Written by Daniel Cole — Fans of Ragdoll and Hangman have been waiting impatiently for the final book in this trilogy. Well, here it is at last! Both of the previous books got five stars when they were reviewed on Crime Fiction Lover, so there’s plenty to live up to here. Does the conclusion of the series manage to hit the mark? Errm, yes and no.
As Endgame opens, everyone is still reeling from the aftermath of Ragdoll, and not all of them are coping too well. Things are about to get even worse for former police detective William ‘Wolf’ Fawkes. He’s called to the home of his former colleague and mentor, retired DS Finlay Shaw, by Shaw’s wife, Maggie. To all intents and purposes it looks like a slam-dunk suicide – Shaw’s body was found dead inside a sealed room, after all. But Wolf is certain his old pal would never have killed himself and is determined to get to the truth of the matter.
There’s one small problem though. Because Wolf is a wanted man and as soon as more of his former colleagues get to the scene he’s in handcuffs and taken to a police cell, where he shortly has some pretty high-profile visitors. It’s Met Commander Geena Vanita and Commissioner Christian Bellamy and Wolf has a proposition for them: set him free to investigate Finlay’s death. Vanita is dead against it, but Bellamy is ready to cut him some slack. After all, he and Shaw were partners in the 1970s, up in Scotland and later down in London.
Soon Wolf is receiving a begrudging welcome from his former team, including Chief Inspector Emily Baxter who has other things on her mind. Like harbouring a wanted and badly injured fugitive in her flat, but that’s another, highly entertaining, story. The thing is, everyone believes Shaw’s death was self-inflicted and they’re not prepared to listen to the thoughts of an obviously deranged former detective. Then Wolf discovers something which could turn the investigation on its head…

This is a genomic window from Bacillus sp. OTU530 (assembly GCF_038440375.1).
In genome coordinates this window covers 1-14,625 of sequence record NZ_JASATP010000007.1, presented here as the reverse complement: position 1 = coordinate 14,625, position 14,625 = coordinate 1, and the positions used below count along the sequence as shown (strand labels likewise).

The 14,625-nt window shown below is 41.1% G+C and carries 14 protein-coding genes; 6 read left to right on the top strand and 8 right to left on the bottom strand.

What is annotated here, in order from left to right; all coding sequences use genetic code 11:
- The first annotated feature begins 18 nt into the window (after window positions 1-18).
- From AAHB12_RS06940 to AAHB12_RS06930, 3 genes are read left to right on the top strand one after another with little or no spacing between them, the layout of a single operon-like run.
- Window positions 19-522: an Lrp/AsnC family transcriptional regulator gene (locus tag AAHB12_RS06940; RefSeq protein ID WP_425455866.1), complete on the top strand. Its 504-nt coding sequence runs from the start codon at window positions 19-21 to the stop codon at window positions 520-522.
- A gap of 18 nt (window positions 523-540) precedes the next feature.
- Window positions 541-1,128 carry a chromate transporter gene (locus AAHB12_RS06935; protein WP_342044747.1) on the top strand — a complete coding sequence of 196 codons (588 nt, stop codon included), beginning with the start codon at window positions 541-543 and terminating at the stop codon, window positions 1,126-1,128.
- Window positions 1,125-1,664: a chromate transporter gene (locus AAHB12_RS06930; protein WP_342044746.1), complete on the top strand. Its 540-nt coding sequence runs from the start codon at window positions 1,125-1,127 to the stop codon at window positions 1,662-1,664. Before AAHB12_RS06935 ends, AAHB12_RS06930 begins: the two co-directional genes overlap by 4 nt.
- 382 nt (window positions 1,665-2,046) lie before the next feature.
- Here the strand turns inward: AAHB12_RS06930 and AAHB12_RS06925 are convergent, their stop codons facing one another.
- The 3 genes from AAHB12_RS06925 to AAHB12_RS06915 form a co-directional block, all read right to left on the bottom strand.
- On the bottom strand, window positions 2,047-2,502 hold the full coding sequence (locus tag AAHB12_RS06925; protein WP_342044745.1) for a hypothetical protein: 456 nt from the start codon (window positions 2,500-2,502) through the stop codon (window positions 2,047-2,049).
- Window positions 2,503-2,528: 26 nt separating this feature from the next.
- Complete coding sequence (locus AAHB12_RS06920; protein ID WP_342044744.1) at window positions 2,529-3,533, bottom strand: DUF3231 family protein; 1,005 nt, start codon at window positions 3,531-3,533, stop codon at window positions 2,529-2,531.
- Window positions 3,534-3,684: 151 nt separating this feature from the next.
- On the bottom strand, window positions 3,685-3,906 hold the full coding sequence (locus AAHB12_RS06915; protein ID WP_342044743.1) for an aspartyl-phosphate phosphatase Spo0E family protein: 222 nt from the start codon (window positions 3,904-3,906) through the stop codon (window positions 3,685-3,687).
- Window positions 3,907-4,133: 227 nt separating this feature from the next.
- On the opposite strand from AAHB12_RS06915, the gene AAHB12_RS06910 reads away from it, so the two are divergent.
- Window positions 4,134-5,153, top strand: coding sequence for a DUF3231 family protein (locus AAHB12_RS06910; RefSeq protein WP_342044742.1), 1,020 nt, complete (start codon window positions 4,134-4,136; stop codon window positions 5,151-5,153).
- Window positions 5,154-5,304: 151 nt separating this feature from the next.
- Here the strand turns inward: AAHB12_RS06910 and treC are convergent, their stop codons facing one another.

I’ve already used the word entertaining and it sums up this book perfectly. Cole has a lightness of touch and a quirky sense of humour which invariably lightens the mood when things perhaps get a little dark. All the surviving main characters from Ragdoll and Hangman are in play here and things rip along at pace as we jump between Shaw and Bellamy’s 1970s back story and the current investigation. Back in the day there was something of The Sweeney about the pair of devil-may-care young detectives, so how did Shaw stay a lowly sergeant while his pal flew to the top of the tree?
Those vintage scenes have a real air of authenticity, but it is the moments shared by Wolf and Baxter that shine. They’re a cracking pair of characters and it’s fun watching them circle each other like wary prize fighters. They have a history, but will that prove to be a hindrance or a help?
There’s so much to love about this book: the sneaky plot, clever dialogue and fantastic characterisation are all what we’ve come to expect from Daniel Cole. But for me, there was something that kept it off being another five-star experience. It may seem a strange thing to write, but I missed the Technicolor scenes of blood and gore that feature so brilliantly in Ragdoll and Hangman – those gut churning tableaux that have you reading through screwed up eyelids.
At the start of Endgame, Cole explains that the trilogy is now complete but we can still expect more from the Ragdoll team. That must be music to the ears of his ever-growing army of fans. Please bring on book four forthwith – the gorier the better!
For more shocking crime scenes, try Rattle by Fiona Cummins. A locked-room mystery is at the heart of Rogues’ Holiday by Maxwell March,
CFL Rating: 4 Stars